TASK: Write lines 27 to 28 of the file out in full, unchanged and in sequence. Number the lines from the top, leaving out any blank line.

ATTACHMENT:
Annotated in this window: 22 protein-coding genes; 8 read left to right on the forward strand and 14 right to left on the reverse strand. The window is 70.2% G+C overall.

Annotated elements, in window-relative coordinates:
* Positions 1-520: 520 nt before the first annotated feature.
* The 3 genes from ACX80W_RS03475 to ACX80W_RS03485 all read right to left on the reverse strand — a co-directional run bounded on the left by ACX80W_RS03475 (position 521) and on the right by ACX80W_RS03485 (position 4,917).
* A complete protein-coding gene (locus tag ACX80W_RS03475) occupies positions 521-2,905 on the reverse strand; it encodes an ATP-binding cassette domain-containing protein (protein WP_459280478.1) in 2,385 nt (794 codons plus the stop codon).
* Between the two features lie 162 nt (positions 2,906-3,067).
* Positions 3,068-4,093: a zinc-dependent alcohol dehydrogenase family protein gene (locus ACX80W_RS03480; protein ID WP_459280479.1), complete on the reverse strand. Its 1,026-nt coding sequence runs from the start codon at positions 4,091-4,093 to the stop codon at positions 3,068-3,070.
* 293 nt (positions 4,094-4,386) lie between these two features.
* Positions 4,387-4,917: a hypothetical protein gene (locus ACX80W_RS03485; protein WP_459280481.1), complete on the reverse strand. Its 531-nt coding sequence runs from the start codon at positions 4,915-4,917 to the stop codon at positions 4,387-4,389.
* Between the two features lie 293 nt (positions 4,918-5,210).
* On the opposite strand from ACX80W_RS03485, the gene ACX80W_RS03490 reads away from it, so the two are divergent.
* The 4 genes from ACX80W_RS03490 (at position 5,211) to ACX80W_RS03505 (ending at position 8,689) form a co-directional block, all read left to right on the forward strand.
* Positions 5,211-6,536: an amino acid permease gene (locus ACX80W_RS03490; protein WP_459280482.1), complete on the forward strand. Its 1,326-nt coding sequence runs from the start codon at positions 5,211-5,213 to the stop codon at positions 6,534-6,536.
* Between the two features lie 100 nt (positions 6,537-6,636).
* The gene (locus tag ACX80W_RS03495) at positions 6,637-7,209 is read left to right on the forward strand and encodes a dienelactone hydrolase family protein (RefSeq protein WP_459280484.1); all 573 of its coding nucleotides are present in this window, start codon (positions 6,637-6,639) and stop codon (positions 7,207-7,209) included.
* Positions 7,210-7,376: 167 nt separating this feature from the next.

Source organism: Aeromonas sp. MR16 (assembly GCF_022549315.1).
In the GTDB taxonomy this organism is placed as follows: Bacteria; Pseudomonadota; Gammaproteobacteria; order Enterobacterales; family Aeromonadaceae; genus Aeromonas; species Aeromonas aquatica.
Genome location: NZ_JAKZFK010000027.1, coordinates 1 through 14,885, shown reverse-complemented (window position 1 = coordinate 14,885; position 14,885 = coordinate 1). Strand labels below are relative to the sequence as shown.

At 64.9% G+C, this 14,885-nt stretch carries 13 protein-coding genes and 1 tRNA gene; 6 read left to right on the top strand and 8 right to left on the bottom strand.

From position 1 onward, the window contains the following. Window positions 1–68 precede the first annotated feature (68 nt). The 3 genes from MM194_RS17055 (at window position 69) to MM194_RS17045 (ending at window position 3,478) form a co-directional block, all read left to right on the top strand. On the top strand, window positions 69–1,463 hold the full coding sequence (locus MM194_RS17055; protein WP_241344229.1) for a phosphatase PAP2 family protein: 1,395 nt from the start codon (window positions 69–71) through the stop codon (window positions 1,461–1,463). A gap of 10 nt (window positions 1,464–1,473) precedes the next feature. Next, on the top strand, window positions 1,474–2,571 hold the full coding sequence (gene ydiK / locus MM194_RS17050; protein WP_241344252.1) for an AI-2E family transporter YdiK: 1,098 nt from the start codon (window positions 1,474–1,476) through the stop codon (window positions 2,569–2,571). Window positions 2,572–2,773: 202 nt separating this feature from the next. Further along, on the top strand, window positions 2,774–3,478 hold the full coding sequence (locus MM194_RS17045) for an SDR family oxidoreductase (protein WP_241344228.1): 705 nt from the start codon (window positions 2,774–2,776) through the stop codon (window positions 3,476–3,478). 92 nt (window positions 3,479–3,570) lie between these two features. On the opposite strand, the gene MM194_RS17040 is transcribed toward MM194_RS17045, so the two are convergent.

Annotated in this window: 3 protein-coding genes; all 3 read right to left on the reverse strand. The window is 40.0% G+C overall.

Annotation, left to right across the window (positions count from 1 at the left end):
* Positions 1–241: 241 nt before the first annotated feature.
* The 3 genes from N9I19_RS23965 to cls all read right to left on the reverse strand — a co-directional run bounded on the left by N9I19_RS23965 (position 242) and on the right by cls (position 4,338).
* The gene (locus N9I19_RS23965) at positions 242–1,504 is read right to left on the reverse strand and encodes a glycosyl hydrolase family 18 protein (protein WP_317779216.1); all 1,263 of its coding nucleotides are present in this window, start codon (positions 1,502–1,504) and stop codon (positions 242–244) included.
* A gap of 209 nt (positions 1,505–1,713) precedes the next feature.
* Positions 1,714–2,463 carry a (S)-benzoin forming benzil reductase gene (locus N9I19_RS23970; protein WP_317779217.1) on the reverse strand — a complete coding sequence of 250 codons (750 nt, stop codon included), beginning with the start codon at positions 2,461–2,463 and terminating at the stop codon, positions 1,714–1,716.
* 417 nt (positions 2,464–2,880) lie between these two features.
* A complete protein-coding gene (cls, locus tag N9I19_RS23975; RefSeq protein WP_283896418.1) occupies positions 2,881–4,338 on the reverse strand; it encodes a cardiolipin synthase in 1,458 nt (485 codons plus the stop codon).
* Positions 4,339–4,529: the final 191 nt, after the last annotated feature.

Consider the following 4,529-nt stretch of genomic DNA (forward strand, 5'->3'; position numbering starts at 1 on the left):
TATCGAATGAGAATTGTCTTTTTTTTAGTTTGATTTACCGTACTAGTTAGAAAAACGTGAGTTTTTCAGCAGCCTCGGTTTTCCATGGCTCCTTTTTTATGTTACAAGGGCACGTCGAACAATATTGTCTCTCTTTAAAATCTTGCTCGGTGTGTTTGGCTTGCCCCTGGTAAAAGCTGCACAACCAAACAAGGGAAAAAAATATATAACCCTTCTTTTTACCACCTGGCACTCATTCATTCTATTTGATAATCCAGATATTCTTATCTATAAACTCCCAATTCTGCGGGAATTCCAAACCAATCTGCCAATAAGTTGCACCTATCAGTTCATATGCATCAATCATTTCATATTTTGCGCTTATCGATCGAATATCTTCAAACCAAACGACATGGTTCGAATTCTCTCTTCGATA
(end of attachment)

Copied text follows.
* A gap of 209 nt (positions 1,505–1,713) precedes the next feature.
* Positions 1,714–2,463 carry a (S)-benzoin forming benzil reductase gene (locus N9I19_RS23970; protein WP_317779217.1) on the reverse strand — a complete coding sequence of 250 codons (750 nt, stop codon included), beginning with the start codon at positions 2,461–2,463 and terminating at the stop codon, positions 1,714–1,716.